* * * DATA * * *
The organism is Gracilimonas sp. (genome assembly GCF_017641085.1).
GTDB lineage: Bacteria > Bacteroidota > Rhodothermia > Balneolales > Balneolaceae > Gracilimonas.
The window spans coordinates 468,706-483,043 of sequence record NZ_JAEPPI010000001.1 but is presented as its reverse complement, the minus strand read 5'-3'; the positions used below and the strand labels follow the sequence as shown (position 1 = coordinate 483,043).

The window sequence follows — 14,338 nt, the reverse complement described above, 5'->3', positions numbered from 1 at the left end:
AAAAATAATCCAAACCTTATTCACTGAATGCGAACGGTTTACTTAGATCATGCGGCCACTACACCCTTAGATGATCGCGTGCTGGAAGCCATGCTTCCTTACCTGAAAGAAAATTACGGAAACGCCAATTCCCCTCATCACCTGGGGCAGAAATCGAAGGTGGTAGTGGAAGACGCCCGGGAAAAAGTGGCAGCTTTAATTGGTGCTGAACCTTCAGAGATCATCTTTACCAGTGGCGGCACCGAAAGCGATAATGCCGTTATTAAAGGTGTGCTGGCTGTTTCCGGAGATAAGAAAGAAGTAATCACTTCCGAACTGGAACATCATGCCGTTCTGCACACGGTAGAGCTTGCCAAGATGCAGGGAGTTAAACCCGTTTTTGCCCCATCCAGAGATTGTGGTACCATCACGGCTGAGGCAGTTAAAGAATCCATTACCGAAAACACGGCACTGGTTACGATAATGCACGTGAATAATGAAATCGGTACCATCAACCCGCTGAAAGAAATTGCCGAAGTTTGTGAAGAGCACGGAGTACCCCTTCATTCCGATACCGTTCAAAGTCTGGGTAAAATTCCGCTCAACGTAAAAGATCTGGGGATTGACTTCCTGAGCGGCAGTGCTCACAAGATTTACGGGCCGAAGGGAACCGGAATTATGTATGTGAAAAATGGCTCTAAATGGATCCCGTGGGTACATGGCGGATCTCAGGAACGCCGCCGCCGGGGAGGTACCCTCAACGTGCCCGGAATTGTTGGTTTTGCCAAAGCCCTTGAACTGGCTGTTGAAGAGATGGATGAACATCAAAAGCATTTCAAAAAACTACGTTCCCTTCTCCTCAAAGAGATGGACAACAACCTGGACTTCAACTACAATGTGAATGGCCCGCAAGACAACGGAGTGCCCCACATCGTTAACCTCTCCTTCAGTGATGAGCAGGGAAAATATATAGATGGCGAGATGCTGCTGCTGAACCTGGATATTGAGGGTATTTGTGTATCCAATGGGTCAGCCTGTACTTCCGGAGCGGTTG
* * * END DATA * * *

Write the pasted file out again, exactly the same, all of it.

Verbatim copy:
The organism is Gracilimonas sp. (genome assembly GCF_017641085.1).
GTDB lineage: Bacteria > Bacteroidota > Rhodothermia > Balneolales > Balneolaceae > Gracilimonas.
The window spans coordinates 468,706-483,043 of sequence record NZ_JAEPPI010000001.1 but is presented as its reverse complement, the minus strand read 5'-3'; the positions used below and the strand labels follow the sequence as shown (position 1 = coordinate 483,043).

The window sequence follows — 14,338 nt, the reverse complement described above, 5'->3', positions numbered from 1 at the left end:
AAAAATAATCCAAACCTTATTCACTGAATGCGAACGGTTTACTTAGATCATGCGGCCACTACACCCTTAGATGATCGCGTGCTGGAAGCCATGCTTCCTTACCTGAAAGAAAATTACGGAAACGCCAATTCCCCTCATCACCTGGGGCAGAAATCGAAGGTGGTAGTGGAAGACGCCCGGGAAAAAGTGGCAGCTTTAATTGGTGCTGAACCTTCAGAGATCATCTTTACCAGTGGCGGCACCGAAAGCGATAATGCCGTTATTAAAGGTGTGCTGGCTGTTTCCGGAGATAAGAAAGAAGTAATCACTTCCGAACTGGAACATCATGCCGTTCTGCACACGGTAGAGCTTGCCAAGATGCAGGGAGTTAAACCCGTTTTTGCCCCATCCAGAGATTGTGGTACCATCACGGCTGAGGCAGTTAAAGAATCCATTACCGAAAACACGGCACTGGTTACGATAATGCACGTGAATAATGAAATCGGTACCATCAACCCGCTGAAAGAAATTGCCGAAGTTTGTGAAGAGCACGGAGTACCCCTTCATTCCGATACCGTTCAAAGTCTGGGTAAAATTCCGCTCAACGTAAAAGATCTGGGGATTGACTTCCTGAGCGGCAGTGCTCACAAGATTTACGGGCCGAAGGGAACCGGAATTATGTATGTGAAAAATGGCTCTAAATGGATCCCGTGGGTACATGGCGGATCTCAGGAACGCCGCCGCCGGGGAGGTACCCTCAACGTGCCCGGAATTGTTGGTTTTGCCAAAGCCCTTGAACTGGCTGTTGAAGAGATGGATGAACATCAAAAGCATTTCAAAAAACTACGTTCCCTTCTCCTCAAAGAGATGGACAACAACCTGGACTTCAACTACAATGTGAATGGCCCGCAAGACAACGGAGTGCCCCACATCGTTAACCTCTCCTTCAGTGATGAGCAGGGAAAATATATAGATGGCGAGATGCTGCTGCTGAACCTGGATATTGAGGGTATTTGTGTATCCAATGGGTCAGCCTGTACTTCCGGAGCGGTTG